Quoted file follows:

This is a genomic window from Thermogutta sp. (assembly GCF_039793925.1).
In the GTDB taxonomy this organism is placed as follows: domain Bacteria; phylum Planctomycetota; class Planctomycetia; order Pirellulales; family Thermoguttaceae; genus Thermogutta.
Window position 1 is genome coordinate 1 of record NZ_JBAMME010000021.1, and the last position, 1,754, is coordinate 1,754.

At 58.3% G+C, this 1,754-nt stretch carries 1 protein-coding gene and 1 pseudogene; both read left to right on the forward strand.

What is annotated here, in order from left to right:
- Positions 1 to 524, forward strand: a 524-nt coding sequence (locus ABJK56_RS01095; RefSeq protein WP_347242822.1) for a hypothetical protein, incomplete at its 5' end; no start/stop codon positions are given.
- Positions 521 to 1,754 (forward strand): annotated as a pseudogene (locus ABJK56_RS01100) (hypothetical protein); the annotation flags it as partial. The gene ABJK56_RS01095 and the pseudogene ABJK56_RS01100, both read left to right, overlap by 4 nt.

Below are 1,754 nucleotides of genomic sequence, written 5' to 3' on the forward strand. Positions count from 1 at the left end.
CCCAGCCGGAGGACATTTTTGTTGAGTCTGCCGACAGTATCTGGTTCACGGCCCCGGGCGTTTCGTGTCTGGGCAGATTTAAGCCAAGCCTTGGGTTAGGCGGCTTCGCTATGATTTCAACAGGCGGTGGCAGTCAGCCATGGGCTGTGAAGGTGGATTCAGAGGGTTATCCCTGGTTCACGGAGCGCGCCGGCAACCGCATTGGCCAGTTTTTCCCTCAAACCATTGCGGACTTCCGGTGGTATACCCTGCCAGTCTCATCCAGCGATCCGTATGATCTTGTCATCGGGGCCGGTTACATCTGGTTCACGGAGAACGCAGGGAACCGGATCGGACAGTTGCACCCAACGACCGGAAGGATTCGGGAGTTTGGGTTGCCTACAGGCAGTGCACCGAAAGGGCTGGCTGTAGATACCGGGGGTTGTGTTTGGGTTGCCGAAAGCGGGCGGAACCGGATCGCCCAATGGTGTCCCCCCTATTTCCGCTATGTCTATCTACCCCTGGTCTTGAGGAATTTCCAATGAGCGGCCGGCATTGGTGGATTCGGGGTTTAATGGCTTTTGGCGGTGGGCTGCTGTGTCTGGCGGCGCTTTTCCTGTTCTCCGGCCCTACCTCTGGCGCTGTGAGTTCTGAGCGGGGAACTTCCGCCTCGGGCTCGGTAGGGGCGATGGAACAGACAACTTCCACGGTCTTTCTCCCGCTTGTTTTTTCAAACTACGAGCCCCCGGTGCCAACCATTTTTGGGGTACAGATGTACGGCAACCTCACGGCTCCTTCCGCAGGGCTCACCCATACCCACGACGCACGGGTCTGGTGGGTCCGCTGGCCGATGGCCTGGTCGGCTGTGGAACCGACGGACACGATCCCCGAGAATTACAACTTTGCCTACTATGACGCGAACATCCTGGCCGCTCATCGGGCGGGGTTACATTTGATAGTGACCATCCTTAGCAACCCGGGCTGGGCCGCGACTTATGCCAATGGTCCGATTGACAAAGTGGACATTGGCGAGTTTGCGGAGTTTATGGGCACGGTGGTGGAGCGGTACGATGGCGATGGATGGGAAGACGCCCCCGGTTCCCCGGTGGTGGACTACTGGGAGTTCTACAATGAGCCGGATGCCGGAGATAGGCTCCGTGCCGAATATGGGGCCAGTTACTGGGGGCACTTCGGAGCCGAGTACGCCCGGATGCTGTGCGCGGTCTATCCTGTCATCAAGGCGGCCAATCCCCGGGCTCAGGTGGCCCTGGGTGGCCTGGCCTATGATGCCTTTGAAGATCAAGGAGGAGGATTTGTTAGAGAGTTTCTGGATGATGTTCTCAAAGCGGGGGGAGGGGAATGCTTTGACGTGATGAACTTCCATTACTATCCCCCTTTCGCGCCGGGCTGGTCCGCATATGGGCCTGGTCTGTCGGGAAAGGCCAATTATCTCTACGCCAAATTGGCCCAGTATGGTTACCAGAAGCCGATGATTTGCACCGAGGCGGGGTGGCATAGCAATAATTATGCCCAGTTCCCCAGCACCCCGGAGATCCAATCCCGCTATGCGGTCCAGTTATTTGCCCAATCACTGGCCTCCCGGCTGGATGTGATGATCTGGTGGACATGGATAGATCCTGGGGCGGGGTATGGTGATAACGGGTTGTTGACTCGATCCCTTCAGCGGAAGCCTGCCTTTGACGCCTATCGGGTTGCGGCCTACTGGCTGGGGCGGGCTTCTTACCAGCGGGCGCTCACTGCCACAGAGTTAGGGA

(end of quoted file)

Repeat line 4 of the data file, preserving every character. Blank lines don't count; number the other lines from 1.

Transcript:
At 58.3% G+C, this 1,754-nt stretch carries 1 protein-coding gene and 1 pseudogene; both read left to right on the forward strand.